Tuesday, March 20, 2012

Vegan


Bryan's on Spring Break right now, so we're out in Virginia visiting his family.  I could write an entire post on how grateful I am that Bryan actually has Spring Break now (boo to BYU for loving EFY kids more than Spring Break), but that's not what this post is about.

Since the moment we arrived here last week, my mother-in-law has been telling us all about the way she's been eating vegan for the past couple months.  It all started when she watched Forks Over Knives on Netflix, studied up on it all some more, and made the switch.  So now she (mostly--having family visiting tends to ruin any good healthy eating plan) eats a "whole foods, plant-based diet."

Ever since I fully recovered from my miscarriage back in January, I've been trying to change my lifestyle to be healthy all around, rather than dieting and/or exercising in spurts.  So even before we started hearing the "whole foods, plant-based diet" preached from the rooftops around here, it was really something I was already trying to do on my own.  But I constantly found myself feeling like I sort of knew which foods were good and bad, but not really knowing.

Last night Bryan and I watched Forks Over Knives and I had already started reading The China Study the day before.  So far the film (it's a documentary, not an infomercial, in case you were wondering) and what I've read in the book so far has really rung true for me.  It's one thing to encounter a fad diet and make a complete overhaul on your life on a whim.  But, like I said before, this was basically something I was trying to do anyway.  And I think calling it a fad diet would be inaccurate.  Eating whole foods and lots of plants is something people have been doing from the beginning.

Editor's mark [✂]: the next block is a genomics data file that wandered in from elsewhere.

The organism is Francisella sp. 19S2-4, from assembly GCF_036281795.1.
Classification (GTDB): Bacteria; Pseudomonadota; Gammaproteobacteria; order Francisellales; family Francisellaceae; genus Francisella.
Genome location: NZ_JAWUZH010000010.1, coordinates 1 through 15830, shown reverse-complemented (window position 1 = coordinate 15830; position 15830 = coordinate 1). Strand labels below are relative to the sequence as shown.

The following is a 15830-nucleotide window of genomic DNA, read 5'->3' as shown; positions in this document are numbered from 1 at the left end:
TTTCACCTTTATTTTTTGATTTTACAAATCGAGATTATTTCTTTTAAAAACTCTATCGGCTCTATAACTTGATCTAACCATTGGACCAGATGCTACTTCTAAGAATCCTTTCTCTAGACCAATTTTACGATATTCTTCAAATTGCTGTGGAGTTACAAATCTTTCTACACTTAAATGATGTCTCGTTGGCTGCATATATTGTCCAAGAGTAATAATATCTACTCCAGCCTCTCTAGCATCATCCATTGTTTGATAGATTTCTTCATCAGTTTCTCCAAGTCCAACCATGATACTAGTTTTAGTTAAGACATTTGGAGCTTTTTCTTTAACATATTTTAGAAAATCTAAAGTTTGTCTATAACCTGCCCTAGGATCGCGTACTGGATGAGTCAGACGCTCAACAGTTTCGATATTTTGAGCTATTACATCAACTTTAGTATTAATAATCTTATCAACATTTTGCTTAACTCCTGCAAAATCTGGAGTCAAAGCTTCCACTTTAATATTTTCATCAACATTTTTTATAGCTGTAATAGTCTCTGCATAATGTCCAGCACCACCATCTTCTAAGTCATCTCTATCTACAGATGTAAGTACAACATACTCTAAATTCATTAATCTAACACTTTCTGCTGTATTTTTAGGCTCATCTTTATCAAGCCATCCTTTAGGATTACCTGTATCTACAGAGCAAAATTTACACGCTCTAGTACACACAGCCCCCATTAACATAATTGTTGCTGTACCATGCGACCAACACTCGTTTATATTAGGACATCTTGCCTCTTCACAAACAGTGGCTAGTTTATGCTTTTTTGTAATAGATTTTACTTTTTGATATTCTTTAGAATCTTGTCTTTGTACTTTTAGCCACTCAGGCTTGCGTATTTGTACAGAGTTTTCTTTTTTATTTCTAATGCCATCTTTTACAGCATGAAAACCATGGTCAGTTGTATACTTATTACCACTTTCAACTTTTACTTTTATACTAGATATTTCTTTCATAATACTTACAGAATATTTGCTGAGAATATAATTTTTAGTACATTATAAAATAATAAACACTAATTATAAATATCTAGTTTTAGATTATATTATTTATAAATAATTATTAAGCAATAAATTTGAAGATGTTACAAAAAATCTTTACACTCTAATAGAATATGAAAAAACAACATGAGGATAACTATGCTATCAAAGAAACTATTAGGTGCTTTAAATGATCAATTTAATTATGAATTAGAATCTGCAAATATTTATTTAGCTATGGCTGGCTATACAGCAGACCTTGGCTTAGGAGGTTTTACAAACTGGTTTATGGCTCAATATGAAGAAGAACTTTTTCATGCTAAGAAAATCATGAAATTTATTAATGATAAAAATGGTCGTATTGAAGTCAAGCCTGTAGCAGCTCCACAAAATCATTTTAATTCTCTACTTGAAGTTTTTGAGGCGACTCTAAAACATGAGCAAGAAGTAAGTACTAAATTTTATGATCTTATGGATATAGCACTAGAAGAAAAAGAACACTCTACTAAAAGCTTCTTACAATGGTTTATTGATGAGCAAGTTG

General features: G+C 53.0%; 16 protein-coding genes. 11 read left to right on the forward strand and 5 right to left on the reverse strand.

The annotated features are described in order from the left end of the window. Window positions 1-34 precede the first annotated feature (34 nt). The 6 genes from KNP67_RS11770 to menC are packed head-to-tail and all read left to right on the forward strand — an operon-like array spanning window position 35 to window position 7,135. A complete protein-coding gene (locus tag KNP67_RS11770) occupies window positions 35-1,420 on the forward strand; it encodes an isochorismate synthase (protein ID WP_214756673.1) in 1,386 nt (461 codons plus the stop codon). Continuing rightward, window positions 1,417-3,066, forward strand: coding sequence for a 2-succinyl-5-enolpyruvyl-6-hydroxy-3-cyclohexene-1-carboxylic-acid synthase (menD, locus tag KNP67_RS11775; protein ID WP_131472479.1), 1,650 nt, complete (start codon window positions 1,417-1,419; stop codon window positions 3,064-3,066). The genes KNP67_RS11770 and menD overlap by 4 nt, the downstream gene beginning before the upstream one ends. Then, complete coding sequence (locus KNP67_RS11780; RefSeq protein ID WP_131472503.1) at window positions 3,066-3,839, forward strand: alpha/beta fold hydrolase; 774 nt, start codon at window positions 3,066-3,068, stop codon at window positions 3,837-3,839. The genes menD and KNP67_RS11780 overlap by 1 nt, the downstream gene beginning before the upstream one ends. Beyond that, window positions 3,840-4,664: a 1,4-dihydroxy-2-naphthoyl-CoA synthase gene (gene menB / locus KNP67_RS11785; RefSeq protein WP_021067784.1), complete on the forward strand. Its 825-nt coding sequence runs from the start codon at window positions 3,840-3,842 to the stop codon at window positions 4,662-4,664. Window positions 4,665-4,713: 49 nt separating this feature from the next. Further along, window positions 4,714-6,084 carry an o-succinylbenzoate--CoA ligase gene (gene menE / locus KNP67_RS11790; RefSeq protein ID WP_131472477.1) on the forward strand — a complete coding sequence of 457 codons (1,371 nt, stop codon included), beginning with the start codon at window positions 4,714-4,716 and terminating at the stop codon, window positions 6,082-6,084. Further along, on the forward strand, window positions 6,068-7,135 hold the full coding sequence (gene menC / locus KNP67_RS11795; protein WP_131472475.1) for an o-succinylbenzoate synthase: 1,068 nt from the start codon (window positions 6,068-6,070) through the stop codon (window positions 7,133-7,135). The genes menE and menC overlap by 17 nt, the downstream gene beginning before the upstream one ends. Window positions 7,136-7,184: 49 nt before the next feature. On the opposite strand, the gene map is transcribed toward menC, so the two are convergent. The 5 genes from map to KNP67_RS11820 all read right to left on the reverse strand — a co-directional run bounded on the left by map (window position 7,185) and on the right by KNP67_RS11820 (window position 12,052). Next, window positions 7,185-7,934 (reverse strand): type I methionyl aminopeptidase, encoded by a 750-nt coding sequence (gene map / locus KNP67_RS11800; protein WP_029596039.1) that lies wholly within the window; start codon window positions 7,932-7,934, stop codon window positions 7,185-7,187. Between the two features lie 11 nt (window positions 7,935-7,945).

Anyway, the basic premise is that instead of eating a typical American diet (which I think we can all agree is not leading the way to good health) eating a "whole foods, plant-based diet" means eating things like fresh fruits and vegetables and whole grains.  This also means cutting out dairy, eggs, and other animal products like meat.

I won't go into most of the science and details since I definitely don't feel like an expert on the subject, but, from the research that has been done, cutting out animal products can prevent (and even reverse) heart problems, diabetes, cancer, and other diseases and help you live a healthier life all around.  I've known enough people in my life who got cancer "for no apparent reason" and both of my paternal grandparents had diabetes, so the idea that I could eat healthier, feel better, and stay away from these lethal diseases really hit home for me.

Anyway, I haven't gone full-blown hard core vegan yet.  But I am very seriously thinking about it.


P.S. I've started a vegan board on Pinterest.  All of the things there are either recipes that are already vegan or that could easily be altered to be vegan.  If you have other great yummy vegan recipes, I'd love to hear about them!

12 comments:

Dorothy said...

We've been (mostly) Vegan for a little over two years now and love it. The hardest part is trying to fit into social situations.

Caroline said...

I recently made the thai curry noodles and vegetables from Our Best Bites. It was delicious and you could easily make more vegetables and less pasta. Also, I've been making super quick and delicious tomato basil soup with veg stock and just the tiniest amount of butter (which you could leave out). Let me know if you are interested and want the recipe

Marae said...

ooh i hope we hear more about this! many many of my recipes on pinterest are (or can easily be) vegan if you're needing inspiration for dinner.

Lisa Lou said...